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Project 22: Rydberg polariton dynamics in quasi one dimensional geometries

Summary

Novel Rydberg atom interfaces and Rydberg quantum optics are two of the focus areas of the “Giant Interactions in Rydberg Systems” (GiRyd) priority program.  This project establishes a new highly efficient atom-light interface based on hollow-core optical fibers and exploits its unique properties to study the propagation and evolution of strong light-atom correlations in a one-dimensional system.

The first part of the project is focused around the controlled loading of a laser cooled atomic sample into a suitable hollow-core fiber and the generation of Rydberg polaritons by electromagnetically induced transparency (EIT). Here, we will pay special attention to controlling the spatio-temporal evolution of the atomic system when loading them into the fiber using an optical conveyor belt. The goal is to achieve a high-density atomic sample inside the fiber, which fulfils ODB ≥ 1. With the excitation and detection of Rydberg atoms inside the fiber, we will map out the influence of the fiber on the coherence and lifetime of Rydberg excitations and characterize the Rydberg atom – surface interactions.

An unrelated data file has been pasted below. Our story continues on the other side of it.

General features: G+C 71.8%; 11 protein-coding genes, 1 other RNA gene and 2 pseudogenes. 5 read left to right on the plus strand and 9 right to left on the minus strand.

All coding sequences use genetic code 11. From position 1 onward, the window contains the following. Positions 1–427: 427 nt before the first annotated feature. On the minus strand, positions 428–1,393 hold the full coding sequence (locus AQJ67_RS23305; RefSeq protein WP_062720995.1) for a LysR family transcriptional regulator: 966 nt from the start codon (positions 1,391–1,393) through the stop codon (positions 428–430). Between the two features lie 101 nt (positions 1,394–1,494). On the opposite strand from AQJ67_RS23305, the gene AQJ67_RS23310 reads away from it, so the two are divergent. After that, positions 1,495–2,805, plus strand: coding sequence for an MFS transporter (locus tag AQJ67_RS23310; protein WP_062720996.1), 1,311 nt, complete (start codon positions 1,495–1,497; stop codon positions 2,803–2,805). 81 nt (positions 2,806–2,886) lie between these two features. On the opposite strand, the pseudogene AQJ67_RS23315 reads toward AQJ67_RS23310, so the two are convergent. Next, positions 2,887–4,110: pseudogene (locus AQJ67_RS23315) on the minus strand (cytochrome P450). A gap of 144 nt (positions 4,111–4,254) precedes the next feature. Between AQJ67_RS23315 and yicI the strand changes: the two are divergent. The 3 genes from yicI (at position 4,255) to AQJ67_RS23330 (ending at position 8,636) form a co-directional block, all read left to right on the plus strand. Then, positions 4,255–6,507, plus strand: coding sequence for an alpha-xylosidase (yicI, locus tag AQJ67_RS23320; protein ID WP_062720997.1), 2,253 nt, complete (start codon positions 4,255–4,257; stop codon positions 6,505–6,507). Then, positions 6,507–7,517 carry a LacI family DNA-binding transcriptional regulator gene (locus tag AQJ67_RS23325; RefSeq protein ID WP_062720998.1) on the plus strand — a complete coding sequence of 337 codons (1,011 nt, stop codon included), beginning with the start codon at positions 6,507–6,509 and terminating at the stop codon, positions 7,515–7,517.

The second part of the project is dedicated to the investigation of the propagation and scattering dynamics of the Rydberg polaritons inside the fiber. This should shed light onto fundamental issues connected to the propagation of entanglement and quantum information in strongly coupled light atom systems and allow for the generation of exotic non-classical photonic states. By tuning the number of interacting polaritons, i.e. the number of photons in the non-classical light states, we in addition plan to investigate the transition from single particle to continuous variable quantum information and link the two limiting cases. These investigations will, amongst others, build the basis for exploiting interacting photons as a platform for quantum simulation.

Fig. 1: Experimental setup.

Fig. 2: Rydberg schematic.


People

Prof. Dr. Patrick Windpassinger, Johannes Gutenberg-Universität Mainz